Director’s Message



There is still work to be done

By the Rev. Shanea D. Leonard, Associate for Gender & Racial Justice

It was a bright Friday in June 2015 when the nation thought it had finally settled the major civil rights concerns of the LGBTQIA+ community. As rainbow flags waved and several city squares erupted in celebration of marriage equality passing in the Supreme Court, it was far from the end of a centuries-old journey to equality for the marginalized LGBTQIA+ community. In this country there are still 28 states that do not have anti-discrimination laws for LGBTQIA+ people, including the state of Kentucky, where our denomination is headquartered. The fact remains that a person can still be fired, evicted, denied housing and deprived of services in any of these states simply if they are perceived as an LGBTQIA+ individual. Not only is this an attack on the human and civil rights of these marginalized Americans, it is also out of alignment with our Christian directive to do justice and exhibit love to all people.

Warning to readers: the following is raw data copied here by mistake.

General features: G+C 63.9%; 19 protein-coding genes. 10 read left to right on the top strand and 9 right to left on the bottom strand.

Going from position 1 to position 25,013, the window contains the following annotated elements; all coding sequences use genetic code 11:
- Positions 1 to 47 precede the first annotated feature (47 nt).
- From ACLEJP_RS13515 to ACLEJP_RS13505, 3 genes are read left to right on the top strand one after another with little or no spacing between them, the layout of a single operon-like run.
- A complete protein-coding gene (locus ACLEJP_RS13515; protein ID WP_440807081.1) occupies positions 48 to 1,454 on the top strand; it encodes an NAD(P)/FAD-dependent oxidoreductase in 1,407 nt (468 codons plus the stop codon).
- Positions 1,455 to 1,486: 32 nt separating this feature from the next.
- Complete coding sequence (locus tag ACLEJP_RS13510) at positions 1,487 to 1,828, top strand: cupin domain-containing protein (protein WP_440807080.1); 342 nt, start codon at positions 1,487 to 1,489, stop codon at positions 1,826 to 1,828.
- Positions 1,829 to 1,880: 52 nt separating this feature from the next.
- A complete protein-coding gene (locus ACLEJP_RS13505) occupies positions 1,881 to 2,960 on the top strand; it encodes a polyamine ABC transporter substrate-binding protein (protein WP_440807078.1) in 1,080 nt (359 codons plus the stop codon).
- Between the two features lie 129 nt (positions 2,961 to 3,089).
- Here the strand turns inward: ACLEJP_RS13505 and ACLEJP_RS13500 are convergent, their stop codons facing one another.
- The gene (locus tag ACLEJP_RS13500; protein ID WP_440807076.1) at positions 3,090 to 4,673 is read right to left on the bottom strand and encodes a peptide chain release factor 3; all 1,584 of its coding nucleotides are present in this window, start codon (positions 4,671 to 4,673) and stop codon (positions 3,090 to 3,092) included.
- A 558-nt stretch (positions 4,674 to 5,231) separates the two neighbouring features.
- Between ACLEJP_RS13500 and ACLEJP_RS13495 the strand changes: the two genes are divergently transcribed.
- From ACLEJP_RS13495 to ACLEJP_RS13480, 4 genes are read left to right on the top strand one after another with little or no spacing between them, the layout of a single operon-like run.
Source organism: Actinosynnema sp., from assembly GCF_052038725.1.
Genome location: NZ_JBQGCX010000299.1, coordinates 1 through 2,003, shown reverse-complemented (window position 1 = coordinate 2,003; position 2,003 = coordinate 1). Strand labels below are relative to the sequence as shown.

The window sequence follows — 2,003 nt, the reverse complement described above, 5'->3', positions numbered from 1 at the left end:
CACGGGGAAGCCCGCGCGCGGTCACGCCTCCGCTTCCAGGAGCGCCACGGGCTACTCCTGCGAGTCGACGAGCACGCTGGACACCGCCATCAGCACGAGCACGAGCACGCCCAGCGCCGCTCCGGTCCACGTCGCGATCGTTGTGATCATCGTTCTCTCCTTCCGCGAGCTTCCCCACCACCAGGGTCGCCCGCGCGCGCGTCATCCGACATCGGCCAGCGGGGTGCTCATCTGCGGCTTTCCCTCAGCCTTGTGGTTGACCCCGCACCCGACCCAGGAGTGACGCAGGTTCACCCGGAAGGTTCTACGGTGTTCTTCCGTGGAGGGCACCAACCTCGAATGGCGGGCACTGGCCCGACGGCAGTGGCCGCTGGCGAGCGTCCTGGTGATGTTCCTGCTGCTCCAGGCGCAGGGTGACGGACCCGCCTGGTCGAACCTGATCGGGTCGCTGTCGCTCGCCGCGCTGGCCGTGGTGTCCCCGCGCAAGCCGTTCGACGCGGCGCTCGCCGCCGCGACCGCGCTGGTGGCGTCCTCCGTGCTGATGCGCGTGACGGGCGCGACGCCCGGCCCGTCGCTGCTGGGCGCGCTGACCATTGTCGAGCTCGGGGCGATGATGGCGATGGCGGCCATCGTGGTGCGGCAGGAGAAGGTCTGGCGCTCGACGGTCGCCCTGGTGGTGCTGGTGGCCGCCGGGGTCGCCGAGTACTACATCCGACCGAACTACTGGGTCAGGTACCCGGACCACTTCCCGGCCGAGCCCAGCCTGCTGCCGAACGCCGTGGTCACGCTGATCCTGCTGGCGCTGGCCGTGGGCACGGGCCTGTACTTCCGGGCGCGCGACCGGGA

In the wake of social uprisings across our nation, it is beyond time for us to live into what our public response is to the rights of all God’s people. In our confessions and General Assembly actions, we have verbalized that the core of our faith is inclusion and full welcome of marginalized individuals. And God is well pleased with that. Furthermore, it is important to not forget that as we affirm that Black Lives Matter, we do not assert this at the expense of Black trans people who are murdered and victimized at astonishing rates. Each year many cases of hate crimes against Black trans people, particularly trans women, go unsolved and swept under the rug of society. Even in the midst of racial tensions, many are not even aware of the murders of trans folks such as Tony McDade, who was killed at the hands of Tallahassee police during the same time period as the murder of George Floyd.

It is because of the values and principles expressed in our denominational creeds and the need to continue to support the LGBTQIA+ community that the Office of Gender & Racial Justice will be hosting a virtual convening of Presbyterian LGBTQIA+ pastors in September. The purpose of this gathering is to create space for the sharing of information, connection, growth and mutual support for those who are part of this community. It will be followed by a retreat in the spring of 2021. The Office of Gender & Racial Justice is dedicated to working for the equal inclusion of those most marginalized. It is what we believe as Presbyterians and what we are called to as followers of Christ.